What I Wish I Had Known About College: Code Switch

What I Wish I Had Known About College: Code Switch

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Code Switch admonishes with the following:

  • Build a portfolio because being creative requires a product.
  • Review scholarly sources and quote them. Innovation is building upon other authors, not going it alone.
  • Learn from your feedback. College is about failing and learning from those experiences.

african_american_graduatesThe Opening
Being a first generation in college student was difficult enough. I didn’t have the benefit of parents or even extended family members who could set the expectations for me. I did not have the benefit of what my children will take for granted. What was more challenging, the culture I brought as a product of my home life and my academic tendencies up until college were incompatible, and in some cases, opposite to those expected and needed for success in higher education. My frustration is that no one explained the difference to me. No was was able to bridge the experience of a first generation college student and the best of college opportunity.

I heard a lot about “hard work,” doing your best, working independently, and the guarding against the failure that loomed if I did not apply myself. What those speakers did not realize is that those admonitions created barriers for me that other students did not perceive. Their inability to recognize my starting point meant that they were articulating policies that impeded my growth, experience, and success. It was only failure that educated me to the fallacy in my understanding and the ignorance in their speeches. They failed to realize that a code switch was needed.

As a first generation college student, I had a lot to prove. To me, that meant participating in multiple groups on campus, getting a job, and excelling in classes. This stemmed from upbringing that included those voices I interpreted to say, “You will never amount to anything,” and “You aren’t consistent enough to complete anything.” My determination was to engage in the opportunity and prove them wrong. The problem: I didn’t know how to create.

As a college student, you will do well to build a portfolio of your products. This means that the tasks, clubs, service, and employment you select must work to your advantage. Your Proof must change to Create, and that creativity requires products. Consider the references, the contacts, the projects with authorship credit, and the publications you can produce through your activities. Being on the program is nice. A paycheck is useful. But, tangible evidence and resume fodder are MOST important at this stage of your experience.

I thought relying on someone else’s ideas was cheating. Even if you did not pull answers from their paper, you were cheating to begin with another person’s thought in order to arrive at your own. In practice, this meant that it was unprofessional to read someone else’s work before your ideas were clearly formed. This stemmed from upbringing that prized original thought, self-sufficiency, and individualism. Those ideas are what got me to college. Surely, they would propel me to success.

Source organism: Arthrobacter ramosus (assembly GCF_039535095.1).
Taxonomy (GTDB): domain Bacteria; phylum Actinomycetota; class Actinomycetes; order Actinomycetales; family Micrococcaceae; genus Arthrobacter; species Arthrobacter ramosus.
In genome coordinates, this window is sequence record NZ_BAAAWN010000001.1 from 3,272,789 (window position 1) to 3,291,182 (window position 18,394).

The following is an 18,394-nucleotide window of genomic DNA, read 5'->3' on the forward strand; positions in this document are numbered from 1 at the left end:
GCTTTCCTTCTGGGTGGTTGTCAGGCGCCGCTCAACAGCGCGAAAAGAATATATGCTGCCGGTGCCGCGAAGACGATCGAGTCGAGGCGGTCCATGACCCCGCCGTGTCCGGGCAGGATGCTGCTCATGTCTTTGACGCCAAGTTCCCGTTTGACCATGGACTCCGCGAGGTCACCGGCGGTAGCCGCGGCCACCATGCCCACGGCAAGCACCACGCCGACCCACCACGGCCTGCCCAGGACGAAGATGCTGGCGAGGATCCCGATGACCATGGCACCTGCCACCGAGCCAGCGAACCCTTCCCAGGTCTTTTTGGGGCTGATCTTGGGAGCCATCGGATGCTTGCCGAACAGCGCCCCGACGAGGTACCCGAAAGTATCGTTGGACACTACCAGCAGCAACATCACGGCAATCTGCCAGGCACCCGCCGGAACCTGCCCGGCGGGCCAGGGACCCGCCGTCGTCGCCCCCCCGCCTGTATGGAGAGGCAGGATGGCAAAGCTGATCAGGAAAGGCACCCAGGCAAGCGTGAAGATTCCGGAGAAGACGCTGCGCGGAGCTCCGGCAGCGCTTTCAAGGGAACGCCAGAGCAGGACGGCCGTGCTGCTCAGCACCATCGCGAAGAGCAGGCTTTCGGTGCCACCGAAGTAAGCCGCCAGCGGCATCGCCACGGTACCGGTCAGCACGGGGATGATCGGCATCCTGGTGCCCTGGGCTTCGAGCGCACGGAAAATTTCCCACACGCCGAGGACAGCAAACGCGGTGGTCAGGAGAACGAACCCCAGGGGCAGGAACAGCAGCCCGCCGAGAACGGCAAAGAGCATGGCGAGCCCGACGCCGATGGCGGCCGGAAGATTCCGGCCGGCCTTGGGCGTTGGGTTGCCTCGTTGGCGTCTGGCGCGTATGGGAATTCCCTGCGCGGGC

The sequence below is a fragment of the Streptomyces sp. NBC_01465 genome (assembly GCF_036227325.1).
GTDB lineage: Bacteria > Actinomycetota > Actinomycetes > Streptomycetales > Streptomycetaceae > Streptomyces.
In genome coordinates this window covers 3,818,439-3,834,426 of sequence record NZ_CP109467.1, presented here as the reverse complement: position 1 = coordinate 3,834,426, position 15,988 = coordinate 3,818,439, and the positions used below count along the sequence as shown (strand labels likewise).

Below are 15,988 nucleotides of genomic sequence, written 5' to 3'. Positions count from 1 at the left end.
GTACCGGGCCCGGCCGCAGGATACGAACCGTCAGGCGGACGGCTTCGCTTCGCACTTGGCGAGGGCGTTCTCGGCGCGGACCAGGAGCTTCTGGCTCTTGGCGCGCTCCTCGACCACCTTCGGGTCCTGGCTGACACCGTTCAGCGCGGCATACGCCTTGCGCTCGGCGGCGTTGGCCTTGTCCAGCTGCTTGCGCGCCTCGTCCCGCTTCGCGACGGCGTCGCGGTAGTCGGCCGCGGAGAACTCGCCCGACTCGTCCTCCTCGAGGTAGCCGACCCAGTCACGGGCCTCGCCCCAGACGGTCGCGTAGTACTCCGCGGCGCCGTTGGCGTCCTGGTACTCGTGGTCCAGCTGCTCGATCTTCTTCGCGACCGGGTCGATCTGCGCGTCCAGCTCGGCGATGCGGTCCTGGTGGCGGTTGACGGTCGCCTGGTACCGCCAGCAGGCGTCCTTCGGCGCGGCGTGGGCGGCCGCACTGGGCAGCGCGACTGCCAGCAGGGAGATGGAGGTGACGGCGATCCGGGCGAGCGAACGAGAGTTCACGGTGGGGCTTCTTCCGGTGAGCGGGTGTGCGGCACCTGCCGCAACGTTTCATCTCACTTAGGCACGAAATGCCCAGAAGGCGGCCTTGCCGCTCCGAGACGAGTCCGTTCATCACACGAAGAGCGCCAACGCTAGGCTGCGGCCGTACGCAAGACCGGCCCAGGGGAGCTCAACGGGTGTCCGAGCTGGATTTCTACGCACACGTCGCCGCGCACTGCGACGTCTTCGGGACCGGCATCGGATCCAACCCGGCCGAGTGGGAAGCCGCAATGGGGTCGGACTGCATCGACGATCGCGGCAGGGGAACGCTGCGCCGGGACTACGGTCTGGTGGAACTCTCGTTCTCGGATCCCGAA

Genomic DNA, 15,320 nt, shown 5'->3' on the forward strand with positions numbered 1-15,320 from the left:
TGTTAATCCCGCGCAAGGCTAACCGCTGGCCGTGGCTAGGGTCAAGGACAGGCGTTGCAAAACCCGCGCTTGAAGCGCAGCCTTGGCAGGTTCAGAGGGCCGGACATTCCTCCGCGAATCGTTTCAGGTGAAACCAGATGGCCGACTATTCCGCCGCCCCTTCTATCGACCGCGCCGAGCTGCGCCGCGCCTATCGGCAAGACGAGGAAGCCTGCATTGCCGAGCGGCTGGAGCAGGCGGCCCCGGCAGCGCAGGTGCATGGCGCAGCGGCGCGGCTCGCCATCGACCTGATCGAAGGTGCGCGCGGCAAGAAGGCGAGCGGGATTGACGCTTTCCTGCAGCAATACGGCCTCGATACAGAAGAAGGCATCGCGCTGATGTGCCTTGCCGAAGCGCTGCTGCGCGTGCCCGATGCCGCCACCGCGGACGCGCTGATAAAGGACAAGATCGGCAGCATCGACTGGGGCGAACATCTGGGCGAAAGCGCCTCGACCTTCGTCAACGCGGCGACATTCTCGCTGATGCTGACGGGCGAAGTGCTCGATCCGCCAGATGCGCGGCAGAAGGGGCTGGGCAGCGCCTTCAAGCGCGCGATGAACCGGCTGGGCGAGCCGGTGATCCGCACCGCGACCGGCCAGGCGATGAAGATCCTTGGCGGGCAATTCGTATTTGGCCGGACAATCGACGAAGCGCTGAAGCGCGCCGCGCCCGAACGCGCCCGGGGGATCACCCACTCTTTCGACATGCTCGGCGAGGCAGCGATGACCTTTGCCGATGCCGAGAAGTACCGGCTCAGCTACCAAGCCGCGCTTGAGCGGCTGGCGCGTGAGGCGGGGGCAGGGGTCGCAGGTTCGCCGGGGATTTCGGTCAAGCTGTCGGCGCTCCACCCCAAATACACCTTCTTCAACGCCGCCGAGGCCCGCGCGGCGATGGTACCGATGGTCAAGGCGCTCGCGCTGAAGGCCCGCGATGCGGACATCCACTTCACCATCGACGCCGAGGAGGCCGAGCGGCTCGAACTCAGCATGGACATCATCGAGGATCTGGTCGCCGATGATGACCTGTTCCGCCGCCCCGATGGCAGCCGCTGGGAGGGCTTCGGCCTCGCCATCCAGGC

Innovation is building upon other authors, not going it alone. Reading content from multiple and competing sources allows you to place your ideas in the context of the literature–what has been written about a certain topic. You must be critical of the content that you read, comparing it to your own ideas and the ideas of others. What is written is not fact, truth, and immutable. It is the best guess or even supported theory to explain the topic at hand. Your research and discovery can confirm, call into question, or even disprove a standing theory, but it will do neither if you are not conversant in the research and discovery that came before your work. It is not cheating to explore their work. It is vital to a valid learning process.

I thought failing had many options, and all were to be avoided. Failure included asking for help and admitting that you did not understand. In practice, this meant that anything turned in was final and no longer useful for anything but receiving a grade. I didn’t think that I could submit early to professors or seek their counsel or correction. This all stemmed from my upbringing, which informed me that I was lucky to be in college. Don’t mess it up, and don’t embarrass yourself.

Seek feedback from your professors, mentors, and peers. College is about failing and learning from those experiences. The more feedback you can gain, the more you place yourself in a cycle of self-reflectiveness and self-reactiveness. You are able to can build a network of supports for various project, term paper, and research needs. This model will serve you well as you engage with more difficult assignments in college and real-world tasks as a professional. The most contrary idea among producers is that they would produce anything and it would be perfect the first time. It NEVER is. It can’t be because perfection is only achieved with interaction.